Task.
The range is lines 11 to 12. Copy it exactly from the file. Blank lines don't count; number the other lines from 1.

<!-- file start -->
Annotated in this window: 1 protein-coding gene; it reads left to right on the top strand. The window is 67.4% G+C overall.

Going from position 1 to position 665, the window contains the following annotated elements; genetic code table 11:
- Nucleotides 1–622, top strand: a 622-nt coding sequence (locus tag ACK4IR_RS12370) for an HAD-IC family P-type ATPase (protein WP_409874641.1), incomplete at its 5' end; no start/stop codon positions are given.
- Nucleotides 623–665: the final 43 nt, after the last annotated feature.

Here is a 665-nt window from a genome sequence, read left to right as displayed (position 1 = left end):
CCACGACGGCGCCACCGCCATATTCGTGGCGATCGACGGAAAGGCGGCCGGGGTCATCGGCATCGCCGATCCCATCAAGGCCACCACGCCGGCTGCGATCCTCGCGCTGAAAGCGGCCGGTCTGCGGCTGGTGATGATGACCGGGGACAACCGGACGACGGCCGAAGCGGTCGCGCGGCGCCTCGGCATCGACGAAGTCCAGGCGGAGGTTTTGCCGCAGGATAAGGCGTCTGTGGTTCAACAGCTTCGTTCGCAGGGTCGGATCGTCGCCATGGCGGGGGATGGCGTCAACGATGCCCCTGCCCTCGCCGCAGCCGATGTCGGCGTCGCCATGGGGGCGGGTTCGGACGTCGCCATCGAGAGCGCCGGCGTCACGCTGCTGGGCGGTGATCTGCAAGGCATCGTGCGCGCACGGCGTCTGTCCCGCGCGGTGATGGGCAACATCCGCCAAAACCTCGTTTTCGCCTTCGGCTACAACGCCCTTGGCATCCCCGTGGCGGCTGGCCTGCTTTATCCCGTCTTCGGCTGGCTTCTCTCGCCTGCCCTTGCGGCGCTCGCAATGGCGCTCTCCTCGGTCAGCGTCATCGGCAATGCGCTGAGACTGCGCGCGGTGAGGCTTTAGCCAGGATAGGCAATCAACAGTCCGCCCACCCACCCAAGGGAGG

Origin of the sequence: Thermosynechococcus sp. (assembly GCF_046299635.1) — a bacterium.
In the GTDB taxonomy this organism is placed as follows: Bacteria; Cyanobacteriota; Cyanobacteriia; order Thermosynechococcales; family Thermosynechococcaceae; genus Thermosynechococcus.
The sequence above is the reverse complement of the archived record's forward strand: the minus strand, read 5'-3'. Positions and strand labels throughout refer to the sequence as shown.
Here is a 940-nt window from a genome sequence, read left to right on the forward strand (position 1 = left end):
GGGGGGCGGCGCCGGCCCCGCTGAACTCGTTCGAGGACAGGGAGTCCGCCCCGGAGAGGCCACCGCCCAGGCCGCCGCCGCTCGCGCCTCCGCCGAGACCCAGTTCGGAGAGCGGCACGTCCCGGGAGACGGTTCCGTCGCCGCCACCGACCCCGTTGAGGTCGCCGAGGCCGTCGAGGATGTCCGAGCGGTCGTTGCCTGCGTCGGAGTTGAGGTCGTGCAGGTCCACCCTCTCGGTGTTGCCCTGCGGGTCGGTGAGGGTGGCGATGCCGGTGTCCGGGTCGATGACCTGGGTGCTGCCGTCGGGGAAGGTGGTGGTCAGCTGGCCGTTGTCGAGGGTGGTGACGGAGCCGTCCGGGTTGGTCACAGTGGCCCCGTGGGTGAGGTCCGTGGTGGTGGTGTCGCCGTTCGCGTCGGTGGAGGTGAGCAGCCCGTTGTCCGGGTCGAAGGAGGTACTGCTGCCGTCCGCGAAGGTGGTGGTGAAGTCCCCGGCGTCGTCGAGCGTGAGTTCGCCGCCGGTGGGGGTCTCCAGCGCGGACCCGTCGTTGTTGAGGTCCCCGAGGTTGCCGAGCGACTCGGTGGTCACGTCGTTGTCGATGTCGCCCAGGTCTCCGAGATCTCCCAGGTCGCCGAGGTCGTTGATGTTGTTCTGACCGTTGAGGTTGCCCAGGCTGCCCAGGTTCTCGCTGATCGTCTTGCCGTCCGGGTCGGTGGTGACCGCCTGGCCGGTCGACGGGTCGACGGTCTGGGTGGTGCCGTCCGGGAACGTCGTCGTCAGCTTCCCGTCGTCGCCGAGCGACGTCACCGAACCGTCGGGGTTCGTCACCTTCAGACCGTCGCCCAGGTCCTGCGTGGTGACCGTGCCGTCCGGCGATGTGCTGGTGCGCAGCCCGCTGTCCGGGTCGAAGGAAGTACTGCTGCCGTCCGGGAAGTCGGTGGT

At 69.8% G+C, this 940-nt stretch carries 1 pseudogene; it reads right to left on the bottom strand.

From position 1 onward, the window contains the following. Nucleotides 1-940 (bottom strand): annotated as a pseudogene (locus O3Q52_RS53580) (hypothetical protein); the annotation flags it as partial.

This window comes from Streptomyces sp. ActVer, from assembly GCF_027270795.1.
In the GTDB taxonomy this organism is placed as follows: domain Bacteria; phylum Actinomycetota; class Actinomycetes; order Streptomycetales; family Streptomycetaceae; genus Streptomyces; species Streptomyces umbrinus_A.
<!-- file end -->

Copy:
GGGGGGCGGCGCCGGCCCCGCTGAACTCGTTCGAGGACAGGGAGTCCGCCCCGGAGAGGCCACCGCCCAGGCCGCCGCCGCTCGCGCCTCCGCCGAGACCCAGTTCGGAGAGCGGCACGTCCCGGGAGACGGTTCCGTCGCCGCCACCGACCCCGTTGAGGTCGCCGAGGCCGTCGAGGATGTCCGAGCGGTCGTTGCCTGCGTCGGAGTTGAGGTCGTGCAGGTCCACCCTCTCGGTGTTGCCCTGCGGGTCGGTGAGGGTGGCGATGCCGGTGTCCGGGTCGATGACCTGGGTGCTGCCGTCGGGGAAGGTGGTGGTCAGCTGGCCGTTGTCGAGGGTGGTGACGGAGCCGTCCGGGTTGGTCACAGTGGCCCCGTGGGTGAGGTCCGTGGTGGTGGTGTCGCCGTTCGCGTCGGTGGAGGTGAGCAGCCCGTTGTCCGGGTCGAAGGAGGTACTGCTGCCGTCCGCGAAGGTGGTGGTGAAGTCCCCGGCGTCGTCGAGCGTGAGTTCGCCGCCGGTGGGGGTCTCCAGCGCGGACCCGTCGTTGTTGAGGTCCCCGAGGTTGCCGAGCGACTCGGTGGTCACGTCGTTGTCGATGTCGCCCAGGTCTCCGAGATCTCCCAGGTCGCCGAGGTCGTTGATGTTGTTCTGACCGTTGAGGTTGCCCAGGCTGCCCAGGTTCTCGCTGATCGTCTTGCCGTCCGGGTCGGTGGTGACCGCCTGGCCGGTCGACGGGTCGACGGTCTGGGTGGTGCCGTCCGGGAACGTCGTCGTCAGCTTCCCGTCGTCGCCGAGCGACGTCACCGAACCGTCGGGGTTCGTCACCTTCAGACCGTCGCCCAGGTCCTGCGTGGTGACCGTGCCGTCCGGCGATGTGCTGGTGCGCAGCCCGCTGTCCGGGTCGAAGGAAGTACTGCTGCCGTCCGGGAAGTCGGTGGT

At 69.8% G+C, this 940-nt stretch carries 1 pseudogene; it reads right to left on the bottom strand.